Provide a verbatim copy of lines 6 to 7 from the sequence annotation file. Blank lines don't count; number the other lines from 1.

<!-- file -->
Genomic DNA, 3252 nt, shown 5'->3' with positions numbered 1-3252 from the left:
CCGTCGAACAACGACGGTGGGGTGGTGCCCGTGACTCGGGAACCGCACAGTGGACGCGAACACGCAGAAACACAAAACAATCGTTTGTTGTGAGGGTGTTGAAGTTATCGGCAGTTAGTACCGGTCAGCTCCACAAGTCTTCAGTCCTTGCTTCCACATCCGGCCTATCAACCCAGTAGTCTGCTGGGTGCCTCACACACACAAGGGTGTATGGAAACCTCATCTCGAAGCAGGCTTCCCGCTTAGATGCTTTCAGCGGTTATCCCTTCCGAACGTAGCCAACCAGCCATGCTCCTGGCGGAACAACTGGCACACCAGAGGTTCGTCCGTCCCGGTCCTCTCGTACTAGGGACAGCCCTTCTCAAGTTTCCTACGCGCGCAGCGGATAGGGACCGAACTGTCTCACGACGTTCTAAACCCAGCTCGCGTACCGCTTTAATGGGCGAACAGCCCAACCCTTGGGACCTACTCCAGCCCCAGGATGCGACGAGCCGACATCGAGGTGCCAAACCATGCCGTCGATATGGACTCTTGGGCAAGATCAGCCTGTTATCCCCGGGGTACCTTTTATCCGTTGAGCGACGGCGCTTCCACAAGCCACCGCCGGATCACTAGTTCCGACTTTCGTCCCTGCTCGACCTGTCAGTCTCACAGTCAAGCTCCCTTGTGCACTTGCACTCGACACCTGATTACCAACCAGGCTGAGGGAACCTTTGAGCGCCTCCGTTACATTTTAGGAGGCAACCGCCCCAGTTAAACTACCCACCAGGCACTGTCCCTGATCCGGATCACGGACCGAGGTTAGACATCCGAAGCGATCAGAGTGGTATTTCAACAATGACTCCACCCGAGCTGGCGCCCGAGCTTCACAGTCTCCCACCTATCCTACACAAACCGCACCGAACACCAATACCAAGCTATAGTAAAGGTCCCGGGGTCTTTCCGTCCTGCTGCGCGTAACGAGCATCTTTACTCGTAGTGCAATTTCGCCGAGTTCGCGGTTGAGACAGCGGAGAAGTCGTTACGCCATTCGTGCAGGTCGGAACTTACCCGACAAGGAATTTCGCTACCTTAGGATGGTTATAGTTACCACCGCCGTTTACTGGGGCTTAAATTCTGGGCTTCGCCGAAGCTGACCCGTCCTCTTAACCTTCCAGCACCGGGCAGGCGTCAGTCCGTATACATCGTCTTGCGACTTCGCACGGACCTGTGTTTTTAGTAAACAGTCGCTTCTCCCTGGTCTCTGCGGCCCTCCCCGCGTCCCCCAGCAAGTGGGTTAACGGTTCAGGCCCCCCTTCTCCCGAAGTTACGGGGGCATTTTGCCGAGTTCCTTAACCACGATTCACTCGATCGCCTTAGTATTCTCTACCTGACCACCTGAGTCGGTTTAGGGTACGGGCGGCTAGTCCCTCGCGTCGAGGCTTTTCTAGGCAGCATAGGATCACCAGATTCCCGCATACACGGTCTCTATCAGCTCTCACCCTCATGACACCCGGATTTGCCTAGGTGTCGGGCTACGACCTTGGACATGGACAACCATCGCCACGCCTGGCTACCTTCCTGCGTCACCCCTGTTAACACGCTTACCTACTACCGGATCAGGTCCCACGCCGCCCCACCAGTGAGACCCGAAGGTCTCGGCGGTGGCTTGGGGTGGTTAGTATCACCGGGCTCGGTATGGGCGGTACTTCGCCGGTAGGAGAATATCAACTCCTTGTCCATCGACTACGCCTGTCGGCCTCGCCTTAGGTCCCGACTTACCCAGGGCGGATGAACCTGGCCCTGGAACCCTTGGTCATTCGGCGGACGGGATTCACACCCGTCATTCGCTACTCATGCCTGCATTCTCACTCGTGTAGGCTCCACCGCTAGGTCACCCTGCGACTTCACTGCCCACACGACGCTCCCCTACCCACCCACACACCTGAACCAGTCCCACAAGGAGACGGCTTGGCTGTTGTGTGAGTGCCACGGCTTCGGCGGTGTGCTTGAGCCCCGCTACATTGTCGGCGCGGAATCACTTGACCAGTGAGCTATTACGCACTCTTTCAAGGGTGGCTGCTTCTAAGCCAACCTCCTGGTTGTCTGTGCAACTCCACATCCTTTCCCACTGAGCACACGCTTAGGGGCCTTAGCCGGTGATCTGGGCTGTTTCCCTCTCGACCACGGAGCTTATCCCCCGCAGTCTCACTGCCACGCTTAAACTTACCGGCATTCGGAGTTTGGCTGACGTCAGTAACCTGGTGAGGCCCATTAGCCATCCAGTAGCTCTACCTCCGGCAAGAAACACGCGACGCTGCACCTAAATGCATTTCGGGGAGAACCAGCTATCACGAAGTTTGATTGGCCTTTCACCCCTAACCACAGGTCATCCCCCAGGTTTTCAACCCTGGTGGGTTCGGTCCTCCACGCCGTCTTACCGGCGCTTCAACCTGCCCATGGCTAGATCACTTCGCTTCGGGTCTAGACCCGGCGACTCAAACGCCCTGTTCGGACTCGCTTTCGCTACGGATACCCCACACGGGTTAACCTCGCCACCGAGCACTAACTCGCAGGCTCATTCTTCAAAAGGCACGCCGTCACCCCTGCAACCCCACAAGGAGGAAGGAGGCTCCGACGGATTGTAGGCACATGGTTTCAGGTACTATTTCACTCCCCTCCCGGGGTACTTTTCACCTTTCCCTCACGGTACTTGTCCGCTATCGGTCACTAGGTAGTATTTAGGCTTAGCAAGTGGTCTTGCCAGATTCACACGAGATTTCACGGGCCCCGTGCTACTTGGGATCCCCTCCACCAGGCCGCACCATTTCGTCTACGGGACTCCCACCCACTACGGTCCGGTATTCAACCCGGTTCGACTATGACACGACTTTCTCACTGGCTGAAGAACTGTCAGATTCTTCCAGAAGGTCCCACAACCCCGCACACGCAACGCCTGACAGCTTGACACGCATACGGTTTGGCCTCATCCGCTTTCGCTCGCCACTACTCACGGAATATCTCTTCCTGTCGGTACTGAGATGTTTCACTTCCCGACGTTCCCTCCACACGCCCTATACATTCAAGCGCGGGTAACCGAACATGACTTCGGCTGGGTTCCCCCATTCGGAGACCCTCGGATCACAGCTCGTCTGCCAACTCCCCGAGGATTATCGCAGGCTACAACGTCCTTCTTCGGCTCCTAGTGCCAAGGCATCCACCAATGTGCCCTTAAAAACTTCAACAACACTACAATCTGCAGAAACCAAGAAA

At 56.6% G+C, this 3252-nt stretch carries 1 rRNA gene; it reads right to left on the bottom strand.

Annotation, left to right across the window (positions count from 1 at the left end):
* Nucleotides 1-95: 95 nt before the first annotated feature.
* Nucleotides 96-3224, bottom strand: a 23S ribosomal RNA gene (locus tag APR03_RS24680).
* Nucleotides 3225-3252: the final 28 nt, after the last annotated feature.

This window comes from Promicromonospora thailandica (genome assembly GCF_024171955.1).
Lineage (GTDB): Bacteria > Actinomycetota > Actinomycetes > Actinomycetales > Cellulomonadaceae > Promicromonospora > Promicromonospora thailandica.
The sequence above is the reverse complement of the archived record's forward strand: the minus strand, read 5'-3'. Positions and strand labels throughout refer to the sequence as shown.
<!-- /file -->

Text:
* Nucleotides 96-3224, bottom strand: a 23S ribosomal RNA gene (locus tag APR03_RS24680).
* Nucleotides 3225-3252: the final 28 nt, after the last annotated feature.